But, general recommendations don’t work. There’s no “one size fits all” answer here.

As of this writing, this very site is running 43 Wordpress plugins.

I’ve been into other sites running way more than that.

I’ve seen some sites running a fairly small number of plugins and the site is still pretty slow because of crappy web hosting. I’ve seen others run 80+ plugins and still be very snappy (although admittedly that’s an extreme case you should avoid).

So, what’s the X-factor that makes the difference here? Well, there are several things to look at…

Strategies To Run More Plugins With Less Speed Issues

So, let’s look into some ways to optimize your site so you can get away with running more plugins.

Again, less the better. Don’t run more than you absolutely need. And note, not just “that’s cool” or “that’d be nice to have”. I’m talking… you really need it for important functionality for your business strategy.

#1 – Use A Caching Plugin

You absolutely need to be using a caching plugin. It is one of the most obvious things you can do to minimize the impact of plugins.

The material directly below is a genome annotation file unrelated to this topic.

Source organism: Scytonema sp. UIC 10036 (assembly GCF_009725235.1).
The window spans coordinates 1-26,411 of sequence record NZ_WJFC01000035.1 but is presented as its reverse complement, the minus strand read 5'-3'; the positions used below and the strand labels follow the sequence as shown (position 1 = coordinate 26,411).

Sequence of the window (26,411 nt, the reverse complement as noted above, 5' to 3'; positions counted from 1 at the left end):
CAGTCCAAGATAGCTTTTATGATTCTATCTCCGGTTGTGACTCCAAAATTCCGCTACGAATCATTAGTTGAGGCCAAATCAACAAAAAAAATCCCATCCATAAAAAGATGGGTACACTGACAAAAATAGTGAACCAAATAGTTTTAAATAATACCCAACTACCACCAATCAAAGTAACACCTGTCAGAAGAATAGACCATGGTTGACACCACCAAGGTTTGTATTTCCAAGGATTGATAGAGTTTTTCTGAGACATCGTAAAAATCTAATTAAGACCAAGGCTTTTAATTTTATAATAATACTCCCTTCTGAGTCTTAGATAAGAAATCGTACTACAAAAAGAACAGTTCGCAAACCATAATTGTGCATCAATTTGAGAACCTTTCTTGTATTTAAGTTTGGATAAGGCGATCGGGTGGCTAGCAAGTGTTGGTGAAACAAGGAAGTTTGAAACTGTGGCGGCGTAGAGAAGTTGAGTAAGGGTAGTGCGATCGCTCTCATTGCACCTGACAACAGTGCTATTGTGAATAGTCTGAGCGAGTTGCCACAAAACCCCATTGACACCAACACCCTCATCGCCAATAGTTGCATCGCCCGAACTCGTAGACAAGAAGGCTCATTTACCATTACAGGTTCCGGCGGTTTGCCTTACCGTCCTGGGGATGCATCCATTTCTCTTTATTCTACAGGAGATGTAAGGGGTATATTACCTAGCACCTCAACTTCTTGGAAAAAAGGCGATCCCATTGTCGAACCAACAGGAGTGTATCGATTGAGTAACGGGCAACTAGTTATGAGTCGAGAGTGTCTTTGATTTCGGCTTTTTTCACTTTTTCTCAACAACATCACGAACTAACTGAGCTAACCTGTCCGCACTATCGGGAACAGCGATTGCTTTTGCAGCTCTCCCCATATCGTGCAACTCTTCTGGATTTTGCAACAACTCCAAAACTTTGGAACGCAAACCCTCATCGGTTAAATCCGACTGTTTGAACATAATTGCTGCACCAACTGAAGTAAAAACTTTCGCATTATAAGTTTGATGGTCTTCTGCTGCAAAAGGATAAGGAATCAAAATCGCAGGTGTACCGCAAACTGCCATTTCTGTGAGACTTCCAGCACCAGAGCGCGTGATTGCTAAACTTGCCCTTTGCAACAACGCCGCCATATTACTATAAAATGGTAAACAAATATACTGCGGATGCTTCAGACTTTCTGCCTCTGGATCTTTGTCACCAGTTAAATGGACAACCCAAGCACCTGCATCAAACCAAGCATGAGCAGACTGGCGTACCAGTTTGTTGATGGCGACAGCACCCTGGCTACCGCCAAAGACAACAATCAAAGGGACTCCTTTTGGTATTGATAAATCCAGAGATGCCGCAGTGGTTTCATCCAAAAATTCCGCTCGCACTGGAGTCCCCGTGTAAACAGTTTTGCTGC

Now, there are a lot of performance plugins out there. And every one of them says they’re the best. Some of them cost money… others do not.

WP Rocket is one of the most popular. Can’t go wrong with it, really.

Many people like W3 Total Cache because it is free. That’s fine, too. I think WP Rocket is way more user friendly, however.

I personally use the Breeze plug-in, from Cloudways. It just makes sense for me because it is so tightly integrated with my host. It works just fine. Other hosts have their own such options (like Siteground Optimizer) and those solutions usually work fine.

Breeze Wordpress Caching By Cloudways

Point is… it doesn’t matter a ton which cache plugin you use. But, make sure you use one.

#2 – Use A Performance Optimizing Plugin

There are a number of plugins out there specifically for increasing site performance. It’s a good idea to run one.

Now, there’s a lot of overlap here. For instance, WP Rocket has a great caching system, but it also does a lot more than that. Even the Breeze plugin I use does far more than caching. Things like: